Ethics group rules on treating premature babiesBMJ 2006; 333 doi: http://dx.doi.org/10.1136/bmj.39034.533623.6C (Published 16 November 2006) Cite this as: BMJ 2006;333:1033
- Lynn Eaton
Doctors should not normally give intensive care to premature babies born between 22 and 23 weeks' gestation, says a working party set up by the Nuffield Council on Bioethics.
The chances that these babies survive once they leave hospital are so low that such treatment is not appropriate, it argues.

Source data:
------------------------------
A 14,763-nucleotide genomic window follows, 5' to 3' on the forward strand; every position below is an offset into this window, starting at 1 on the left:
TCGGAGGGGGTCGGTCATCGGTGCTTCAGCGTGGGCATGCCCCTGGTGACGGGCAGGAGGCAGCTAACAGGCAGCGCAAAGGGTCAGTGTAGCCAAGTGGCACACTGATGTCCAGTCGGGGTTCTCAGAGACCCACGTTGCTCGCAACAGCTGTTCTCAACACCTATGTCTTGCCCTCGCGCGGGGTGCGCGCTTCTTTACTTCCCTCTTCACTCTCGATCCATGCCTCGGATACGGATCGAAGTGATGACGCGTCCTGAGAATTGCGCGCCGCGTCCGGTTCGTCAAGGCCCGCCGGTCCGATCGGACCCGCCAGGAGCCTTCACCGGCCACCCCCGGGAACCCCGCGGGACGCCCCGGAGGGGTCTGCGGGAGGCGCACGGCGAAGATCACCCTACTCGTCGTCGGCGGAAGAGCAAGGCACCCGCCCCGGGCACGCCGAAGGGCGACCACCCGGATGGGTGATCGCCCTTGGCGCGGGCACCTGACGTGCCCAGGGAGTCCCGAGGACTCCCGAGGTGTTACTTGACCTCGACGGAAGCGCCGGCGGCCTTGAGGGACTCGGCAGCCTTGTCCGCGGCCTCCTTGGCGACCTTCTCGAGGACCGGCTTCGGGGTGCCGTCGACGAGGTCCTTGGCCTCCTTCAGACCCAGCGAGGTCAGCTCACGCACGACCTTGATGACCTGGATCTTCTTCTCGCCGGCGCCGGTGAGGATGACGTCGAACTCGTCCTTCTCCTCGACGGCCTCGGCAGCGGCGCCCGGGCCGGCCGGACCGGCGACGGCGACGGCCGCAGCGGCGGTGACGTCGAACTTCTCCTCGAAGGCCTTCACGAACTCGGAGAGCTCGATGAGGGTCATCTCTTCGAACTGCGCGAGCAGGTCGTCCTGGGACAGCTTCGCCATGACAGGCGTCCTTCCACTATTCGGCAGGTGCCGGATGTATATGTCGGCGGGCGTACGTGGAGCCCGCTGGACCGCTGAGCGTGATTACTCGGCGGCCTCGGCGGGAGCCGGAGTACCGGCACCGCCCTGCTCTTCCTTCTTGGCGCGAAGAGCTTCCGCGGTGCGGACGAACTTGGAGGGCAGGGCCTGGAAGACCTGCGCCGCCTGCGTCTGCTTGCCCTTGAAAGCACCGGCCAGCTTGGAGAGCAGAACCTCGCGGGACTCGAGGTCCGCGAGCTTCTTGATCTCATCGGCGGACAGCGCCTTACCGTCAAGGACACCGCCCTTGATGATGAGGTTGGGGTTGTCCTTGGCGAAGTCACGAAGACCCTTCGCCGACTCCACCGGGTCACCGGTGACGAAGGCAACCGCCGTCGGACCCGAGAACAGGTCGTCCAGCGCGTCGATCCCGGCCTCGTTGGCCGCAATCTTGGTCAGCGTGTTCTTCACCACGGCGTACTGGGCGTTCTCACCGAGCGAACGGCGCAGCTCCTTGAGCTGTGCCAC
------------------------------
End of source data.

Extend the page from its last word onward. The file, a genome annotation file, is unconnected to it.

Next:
“Natural instincts are to try to save all babies, even if the baby's chances of survival are low,” said Margaret Brazier, the chairwoman of the working party and professor of law at Manchester University.
“However, we don't think it is always right to put a baby through the stress and pain of invasive treatment if the baby is unlikely to get any better and death is inevitable.”
The new guidelines follow an increase in the number of extremely premature babies being born since the 1980s. Although the age at which such babies can survive has been falling, most will still die, says the report.
The council's …
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